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Amy Picker teaching classLearning a new language can be difficult for anyone. It can be downright daunting when you are six years old and have just moved from halfway around the world.

Fortunately, students with little or no English are getting the support they need at Genet Elementary School through the district’s centralized elementary ENL program. The school has 34 English Language Learners (ELL) who speak 16 different languages, such as Chinese, Burmese, Urdu and Yoruba.

The number of elementary ELL students in the district has doubled since 2015-16, due to a variety of factors, including families moving to the area for work in technology-related jobs and refugees fleeing their home countries. Additionally, ELL students are staying in the program longer because of an updated state mandate that requires students to receive ENL services for two years after they test out of the program and are classified as “commanding.”

Chart showing growth of elementary ELL program

Elementary ELL Growth
2014-15: 15 students
2015-16: 16 students
2016-17: 32 students
2017-18: 34 students

Because of the sharp enrollment increase, the district is doing everything it can to provide students the necessary services to learn English and grade-level content.

  • Increased staff to 3.5 FTE for 2017-18 and have a budget proposal for an additional .5 FTE next year
  • Provided professional development for teachers by working with the Regional Bilingual Education Resource Network through Questar III BOCES
  • Secured $29,991 in grant money to provide new curriculum resources and fully fund a summer ENL program for July 2018
  • Continued a successful annual ENL Parent Orientation

“The services and programs that have been implemented to support our ENL students and their families is indicative of our entire school-community’s goal of ensuring that we are best meeting the needs of all students that we serve,” said Assistant Superintendent for Curriculum and Instruction James McHugh.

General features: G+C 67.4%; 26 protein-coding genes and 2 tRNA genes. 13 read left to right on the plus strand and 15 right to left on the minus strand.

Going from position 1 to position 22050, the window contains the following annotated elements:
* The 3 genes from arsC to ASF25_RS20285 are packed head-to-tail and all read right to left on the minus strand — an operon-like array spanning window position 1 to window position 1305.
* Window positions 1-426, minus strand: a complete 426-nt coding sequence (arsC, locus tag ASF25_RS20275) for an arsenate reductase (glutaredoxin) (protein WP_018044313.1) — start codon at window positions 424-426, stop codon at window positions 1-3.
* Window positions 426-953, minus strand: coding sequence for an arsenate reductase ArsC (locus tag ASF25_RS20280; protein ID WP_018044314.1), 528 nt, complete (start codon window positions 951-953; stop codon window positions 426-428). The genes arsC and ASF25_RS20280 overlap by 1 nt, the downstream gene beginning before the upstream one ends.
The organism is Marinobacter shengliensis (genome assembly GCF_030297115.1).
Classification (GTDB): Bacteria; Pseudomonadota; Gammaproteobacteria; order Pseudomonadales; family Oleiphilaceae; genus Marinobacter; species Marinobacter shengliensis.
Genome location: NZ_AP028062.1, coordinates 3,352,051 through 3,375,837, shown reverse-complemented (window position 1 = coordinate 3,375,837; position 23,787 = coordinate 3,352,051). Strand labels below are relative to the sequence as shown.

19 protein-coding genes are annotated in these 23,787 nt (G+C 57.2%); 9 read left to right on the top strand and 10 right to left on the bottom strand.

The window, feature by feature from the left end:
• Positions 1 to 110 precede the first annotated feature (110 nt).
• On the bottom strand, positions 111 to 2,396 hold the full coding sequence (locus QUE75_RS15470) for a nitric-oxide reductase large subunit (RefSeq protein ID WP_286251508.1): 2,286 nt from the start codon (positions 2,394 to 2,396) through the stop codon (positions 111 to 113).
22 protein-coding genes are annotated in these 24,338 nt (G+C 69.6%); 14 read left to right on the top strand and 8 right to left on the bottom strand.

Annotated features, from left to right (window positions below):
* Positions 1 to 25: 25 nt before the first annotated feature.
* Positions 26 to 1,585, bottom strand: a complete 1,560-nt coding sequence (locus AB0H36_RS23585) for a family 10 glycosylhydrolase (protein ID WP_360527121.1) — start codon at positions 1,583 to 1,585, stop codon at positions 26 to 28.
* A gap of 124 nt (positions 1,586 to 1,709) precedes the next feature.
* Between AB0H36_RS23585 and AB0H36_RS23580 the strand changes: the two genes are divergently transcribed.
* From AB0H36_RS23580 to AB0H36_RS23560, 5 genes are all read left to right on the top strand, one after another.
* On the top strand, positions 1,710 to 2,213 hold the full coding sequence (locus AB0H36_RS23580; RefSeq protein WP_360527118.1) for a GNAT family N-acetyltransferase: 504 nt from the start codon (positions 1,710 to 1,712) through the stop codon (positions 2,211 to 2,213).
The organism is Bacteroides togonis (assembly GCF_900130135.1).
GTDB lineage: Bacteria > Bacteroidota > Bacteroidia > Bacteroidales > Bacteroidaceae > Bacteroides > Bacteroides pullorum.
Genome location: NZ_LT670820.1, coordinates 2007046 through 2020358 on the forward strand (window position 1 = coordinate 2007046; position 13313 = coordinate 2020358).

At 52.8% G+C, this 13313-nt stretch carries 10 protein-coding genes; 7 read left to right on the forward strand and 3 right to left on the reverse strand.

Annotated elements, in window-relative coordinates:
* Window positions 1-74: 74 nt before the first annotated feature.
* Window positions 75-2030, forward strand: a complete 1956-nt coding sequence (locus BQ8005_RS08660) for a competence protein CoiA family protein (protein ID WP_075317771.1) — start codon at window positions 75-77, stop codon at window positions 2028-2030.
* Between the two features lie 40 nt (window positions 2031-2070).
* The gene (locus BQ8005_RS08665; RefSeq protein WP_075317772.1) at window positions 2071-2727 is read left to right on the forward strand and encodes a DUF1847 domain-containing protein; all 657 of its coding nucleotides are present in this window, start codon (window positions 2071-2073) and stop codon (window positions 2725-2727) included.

Amy Picker teaching student

Genet third grade teacher Amy Picker helps an ELL student in her class with reading.

ELL students have shown positive gains. For the group of students who were in the elementary ENL program in 2014-15, they have averaged a 17 point improvement on the New York State English as a Second Language Achievement Test – which assesses speaking, reading, writing and listening skills – and three students (20 percent) have successfully tested out of the program.

Ida Marie Lindberg is the only full time ENL teacher at Genet. The workload is supplemented by three other ENL teachers, two of whom work at Goff and Columbia. Each of them go into classes with classroom teachers for integrated services and pull students out for standalone services in small groups.

“The work is very challenging but at the same time, it is so rewarding,” Mrs. Lindberg said. “It is interesting to work with students from all over the world and I am always learning from them.”

Mrs. Lindberg and her colleagues note that every student is unique and acquires English differently. They come in at different proficiency levels, their families may speak English or their native languages at home, and some are learning a new culture.

Genet follows best practices and groups their ELL students into one or two sections at a particular grade level. This allows for greater instructional efficiency. That said, the students need support in everything they do, so it can be challenging for a teacher to instruct two dozen students, while individually trying to help ELL students or kids having trouble with the material.

“In our 3rd grade class, no two students are the same,” said 3rd grade teacher Amy Picker, who has four ELL students in her class. “Each student brings with them their own unique skill set. Having ELL students in the classroom has allowed the rest of us to learn about diversity firsthand. It has also challenged me as a teacher to look at my instruction through a different lens.”

Even with the challenges of trying to serve more ENL students, teachers and administrators see these children as a benefit to the entire school community.

“The students increase our diversity and raise the global awareness of our entire school community,” said Principal Ana Yeomans. “We sometimes feel like we’re the little United Nations.”